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article imageGovernors Awards mark the start of Oscar season

By Tim O'Brien     Nov 9, 2014 in Entertainment
The Oscar season officially kicked off last night in Hollywood as the Governors Awards were handed out. It marked the sixth time for this stand alone night.
“The Governors Awards allow us to reflect upon not the year in film, but the achievements of a lifetime,” said Academy President Cheryl Boone Isaac, in a earlier report.
Honorary Awards went to Jean-Claude Carrière, Hayao Miyazaki and Maureen O’Hara. Harry Belafonte was honored with the Jean Hersholt Humanitarian Award.
It was O'Hara first up and then Belafonte last. It was a night for tributes, and lectures, too, from the likes of Belafonte. All taken in on one night, long before the actual Oscars are awarded.
According to The Wrap, Belafonte did implore Hollywood to shape the country and make change. He spoke of the injustices as well. The Wrap noted the show only lasted an hour and 20 minutes.
No, it wasn't only the sixth time for this prestigious awards, It was only the sixth time since it was taken out of the annual show to stand on its own. Was a time when a short part of the Oscar show devoted time to honor those who won these prestigious honors. The Academy noted that "in 2009 the Board of Governors voted to establish an annual event at which it will present its testimonial awards."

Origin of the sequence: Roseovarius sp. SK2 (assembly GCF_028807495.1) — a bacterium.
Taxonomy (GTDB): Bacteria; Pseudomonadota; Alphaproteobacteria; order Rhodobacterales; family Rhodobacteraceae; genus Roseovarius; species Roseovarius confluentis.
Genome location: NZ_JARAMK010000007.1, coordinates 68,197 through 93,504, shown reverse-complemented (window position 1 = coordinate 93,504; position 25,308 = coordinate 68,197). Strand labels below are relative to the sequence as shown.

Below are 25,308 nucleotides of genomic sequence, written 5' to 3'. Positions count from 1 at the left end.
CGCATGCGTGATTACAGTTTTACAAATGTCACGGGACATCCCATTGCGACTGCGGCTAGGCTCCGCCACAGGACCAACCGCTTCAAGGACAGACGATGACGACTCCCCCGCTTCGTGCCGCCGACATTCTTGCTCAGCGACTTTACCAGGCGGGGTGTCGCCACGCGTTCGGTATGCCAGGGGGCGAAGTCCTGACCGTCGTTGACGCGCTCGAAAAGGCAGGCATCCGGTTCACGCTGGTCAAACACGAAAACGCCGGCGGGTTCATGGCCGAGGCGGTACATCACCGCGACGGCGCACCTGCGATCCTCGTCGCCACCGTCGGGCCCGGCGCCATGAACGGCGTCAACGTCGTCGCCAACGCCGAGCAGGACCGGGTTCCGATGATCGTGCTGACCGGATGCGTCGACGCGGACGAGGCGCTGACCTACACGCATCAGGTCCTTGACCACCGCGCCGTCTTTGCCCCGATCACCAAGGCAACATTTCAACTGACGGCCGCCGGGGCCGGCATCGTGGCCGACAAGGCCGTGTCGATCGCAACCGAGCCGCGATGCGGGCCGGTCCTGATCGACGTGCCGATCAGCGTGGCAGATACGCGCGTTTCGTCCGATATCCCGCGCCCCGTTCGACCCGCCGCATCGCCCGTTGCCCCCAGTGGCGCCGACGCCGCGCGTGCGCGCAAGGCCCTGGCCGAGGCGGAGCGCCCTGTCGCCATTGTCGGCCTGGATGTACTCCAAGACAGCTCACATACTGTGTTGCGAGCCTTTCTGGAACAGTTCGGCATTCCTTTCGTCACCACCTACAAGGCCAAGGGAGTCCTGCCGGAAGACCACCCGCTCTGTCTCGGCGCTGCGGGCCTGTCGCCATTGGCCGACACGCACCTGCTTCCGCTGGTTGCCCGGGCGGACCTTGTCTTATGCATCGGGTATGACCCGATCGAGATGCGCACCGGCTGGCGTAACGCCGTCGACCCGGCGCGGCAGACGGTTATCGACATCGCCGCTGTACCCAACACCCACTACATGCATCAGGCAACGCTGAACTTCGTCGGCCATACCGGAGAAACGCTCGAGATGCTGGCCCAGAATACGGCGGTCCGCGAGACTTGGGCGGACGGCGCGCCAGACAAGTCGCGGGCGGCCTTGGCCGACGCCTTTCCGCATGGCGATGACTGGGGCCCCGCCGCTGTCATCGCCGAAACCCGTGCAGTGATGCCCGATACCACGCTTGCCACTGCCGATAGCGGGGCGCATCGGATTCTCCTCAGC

Recipients were honored with a dinner and a night of their own. Not exactly on their own as it was a night of schmoozing and jockeying for potential Oscar contenders. Call it campaigning because, in essence that is what the night is often all about.
There is a red carpet, a dinner and the the awards. The one main difference, is this is closed. Much like the Oscars, it is an industry event, but this one is not televised all over the globe.
The Board of Governors of the Academy of Motion Picture Arts and Sciences voted to present Honorary Awards to Jean-Claude Carrière, Hayao Miyazaki and Maureen O’Hara.
“The Governors Awards allow us to reflect upon not the year in film, but the achievements of a lifetime,” said Academy President Cheryl Boone Isaacs.
The academy's release also stated that Harry Belafonte will be honored with the Jean Hersholt Humanitarian Award. “We’re absolutely thrilled to honor these outstanding members of our global filmmaking community and look forward to celebrating with them in November.”
The awards used to take part of the annual Oscar celebration but was taken out and now a night of its own in the order of the day.
Many may know O'Hara from here role in "Miracle on 34th Street," but "The Quiet Man" may be the one that is remembered by film purists. While Santa (Edmund Gwenn) won an Oscar in "Miracle on 34th Street," her role opposite John Wayne "The Quiet Man" was movie magic. That film was directed by John Ford. She also appeared in other Ford film, including “How Green Was My Valley” and “Rio Grande."
Belafonte is well-known for his activism but he also appeared in film. He starred in “Carmen Jones,” “Odds against Tomorrow” and “The World, the Flesh and the Devil." He is and was deeply involved in Civil Rights.
Schmoozing on this night saw stars from Robert Downey Jr to Kiera Knightly to Clint Eastwood. The Academy’s 6th Annual Governors Awards took place on Saturday, Nov. 8, at the Ray Dolby Ballroom at Hollywood & Highland Center®. Hollywood and its Oscar season has now started.
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